Shamash said...

"The money is there - let's get it to the correct employees."

The larger the bureaucracy, the more likely those at the top "justify" their large salaries.

Smaller districts would mean smaller salaries for fewer administrators with smaller fiefdoms.

And most likely get the same job done (as far as educating the children goes) for less.

You don't find too many studies touting the cost effectiveness of school districts having 100,000+ students.

In fact, I haven't found a single one. If anyone else HAS, please let me know.

The most I've seen is around 25,000.

Of course, you'll never hear the brass at CMS say anything about THAT.

Anonymous said...

Why not, seventh grade is a good age to learn the horrors of man. Have to let the bird fly sooner or later. We where watching holocaust films by 7th grade..

Anonymous said...

Bev is gone Wiley, Tillis has been in control with burger since 2011.. Please stop talking about her. Its like Obama talking about bush, get's old. I'll vote for him over Hagen but it has nothing to do with Bev.

Anonymous said...

I would agree if the individual student didn't play a role. Milton Friedman, talked about education being an individual choice. When I here teachers talk about student success, I usually hear, "that student worked hard". Education is a choice. I believe much of the teacher bashing in the last decade has come from a place of confusion. If a teacher is doing nothing, fine, fire them. If a teacher is teaching, the student should be learning. If a student choices to sleep, not read text, be absent or use drugs, the student has made a choice. The confusion comes when young adults or parents in early childhood make poor choices and expect a different outcomes. The "blame someone else tactic" is nothing new. We see it all over our modern society. The great generation believed in freedom, choices and personal accountability. Today we blame the other guy. I also believe we cuddle our children to much. 40 years ago it was not uncommon for a 10 year old to drive a team of mules or a tractor. Today we cry about wood chips at playgrounds being to hard.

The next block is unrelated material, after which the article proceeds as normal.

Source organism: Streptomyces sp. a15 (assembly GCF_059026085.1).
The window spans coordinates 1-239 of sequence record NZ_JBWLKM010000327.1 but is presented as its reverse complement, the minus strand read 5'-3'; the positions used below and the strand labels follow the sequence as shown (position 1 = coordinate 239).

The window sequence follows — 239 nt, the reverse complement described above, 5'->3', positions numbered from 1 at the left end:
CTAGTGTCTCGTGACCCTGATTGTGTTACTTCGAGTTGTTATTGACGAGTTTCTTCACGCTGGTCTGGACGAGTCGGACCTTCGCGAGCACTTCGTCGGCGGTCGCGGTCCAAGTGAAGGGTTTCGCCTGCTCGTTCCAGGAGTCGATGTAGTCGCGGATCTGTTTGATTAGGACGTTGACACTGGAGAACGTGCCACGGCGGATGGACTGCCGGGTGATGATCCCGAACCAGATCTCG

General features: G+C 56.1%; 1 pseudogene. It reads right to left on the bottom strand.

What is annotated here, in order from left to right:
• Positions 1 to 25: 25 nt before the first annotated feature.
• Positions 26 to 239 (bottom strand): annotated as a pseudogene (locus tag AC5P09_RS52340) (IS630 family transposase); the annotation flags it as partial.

Anonymous said...

I agree smash, I also agree with parents being happy with their children's school. I think smaller systems are better. The mega districts are to big. I don't see what the benefits are. 80% of CMS parents are happy. I am happy with my sons school. We use the online system to check his progress and make sure he completes his homework. When he was struggling in math, he stayed after with his teacher. I didn't have such an option growing up. Teachers do way more then they did when I was a kid. What bothers me is all the teachers we are loosing. Is Mcorys new plan going to help now? Are teachers going to have to wait much longer for significant raise's? I don't think, 1-2% is going to get the job done.

Wiley Coyote said...


Bev is brought up to make a point regarding other comments. She is relevant when talking about the recent history of education in NC.

Anonymous said...

Ya, but how long can you go to that well? It was the start and middle of the great recession. Did the lottery money she used got to saving teachers jobs? IDK, but it's time for Burger, Tillis and Mcory to take some accountability. Time will tell.

Zoolander said...

80% of CMS parents are happy, say what? I'll believe that number just like I believe the 81% graduation rate number.

Anonymous said...

CMS needs to get creative and cut some of the high paid admin staff. Heath would have some credibility then with his staff.